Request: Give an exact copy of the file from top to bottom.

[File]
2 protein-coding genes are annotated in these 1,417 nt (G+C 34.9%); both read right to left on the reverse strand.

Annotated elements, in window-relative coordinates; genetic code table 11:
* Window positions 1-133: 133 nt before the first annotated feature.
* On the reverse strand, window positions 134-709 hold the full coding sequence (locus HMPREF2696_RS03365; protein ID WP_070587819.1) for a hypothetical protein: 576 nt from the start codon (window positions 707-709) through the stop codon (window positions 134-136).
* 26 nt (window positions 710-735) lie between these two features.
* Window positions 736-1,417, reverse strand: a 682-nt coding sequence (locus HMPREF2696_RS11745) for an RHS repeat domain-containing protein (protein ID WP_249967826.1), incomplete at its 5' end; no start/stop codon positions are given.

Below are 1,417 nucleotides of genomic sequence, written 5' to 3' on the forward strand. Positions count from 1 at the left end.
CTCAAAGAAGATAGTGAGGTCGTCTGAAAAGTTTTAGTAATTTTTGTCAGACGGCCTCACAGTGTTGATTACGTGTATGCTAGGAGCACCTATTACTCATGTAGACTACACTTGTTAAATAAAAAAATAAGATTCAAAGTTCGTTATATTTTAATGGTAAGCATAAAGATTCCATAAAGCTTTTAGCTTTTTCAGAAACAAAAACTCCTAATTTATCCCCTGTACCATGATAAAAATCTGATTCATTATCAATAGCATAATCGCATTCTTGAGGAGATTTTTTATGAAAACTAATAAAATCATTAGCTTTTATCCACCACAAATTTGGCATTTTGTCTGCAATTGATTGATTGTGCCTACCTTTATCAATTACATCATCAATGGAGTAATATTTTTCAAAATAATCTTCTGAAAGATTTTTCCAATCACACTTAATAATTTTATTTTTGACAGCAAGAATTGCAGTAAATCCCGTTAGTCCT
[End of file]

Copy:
2 protein-coding genes are annotated in these 1,417 nt (G+C 34.9%); both read right to left on the reverse strand.

Annotated elements, in window-relative coordinates; genetic code table 11:
* Window positions 1-133: 133 nt before the first annotated feature.
* On the reverse strand, window positions 134-709 hold the full coding sequence (locus HMPREF2696_RS03365; protein ID WP_070587819.1) for a hypothetical protein: 576 nt from the start codon (window positions 707-709) through the stop codon (window positions 134-136).
* 26 nt (window positions 710-735) lie between these two features.
* Window positions 736-1,417, reverse strand: a 682-nt coding sequence (locus HMPREF2696_RS11745) for an RHS repeat domain-containing protein (protein ID WP_249967826.1), incomplete at its 5' end; no start/stop codon positions are given.

Below are 1,417 nucleotides of genomic sequence, written 5' to 3' on the forward strand. Positions count from 1 at the left end.
CTCAAAGAAGATAGTGAGGTCGTCTGAAAAGTTTTAGTAATTTTTGTCAGACGGCCTCACAGTGTTGATTACGTGTATGCTAGGAGCACCTATTACTCATGTAGACTACACTTGTTAAATAAAAAAATAAGATTCAAAGTTCGTTATATTTTAATGGTAAGCATAAAGATTCCATAAAGCTTTTAGCTTTTTCAGAAACAAAAACTCCTAATTTATCCCCTGTACCATGATAAAAATCTGATTCATTATCAATAGCATAATCGCATTCTTGAGGAGATTTTTTATGAAAACTAATAAAATCATTAGCTTTTATCCACCACAAATTTGGCATTTTGTCTGCAATTGATTGATTGTGCCTACCTTTATCAATTACATCATCAATGGAGTAATATTTTTCAAAATAATCTTCTGAAAGATTTTTCCAATCACACTTAATAATTTTATTTTTGACAGCAAGAATTGCAGTAAATCCCGTTAGTCCT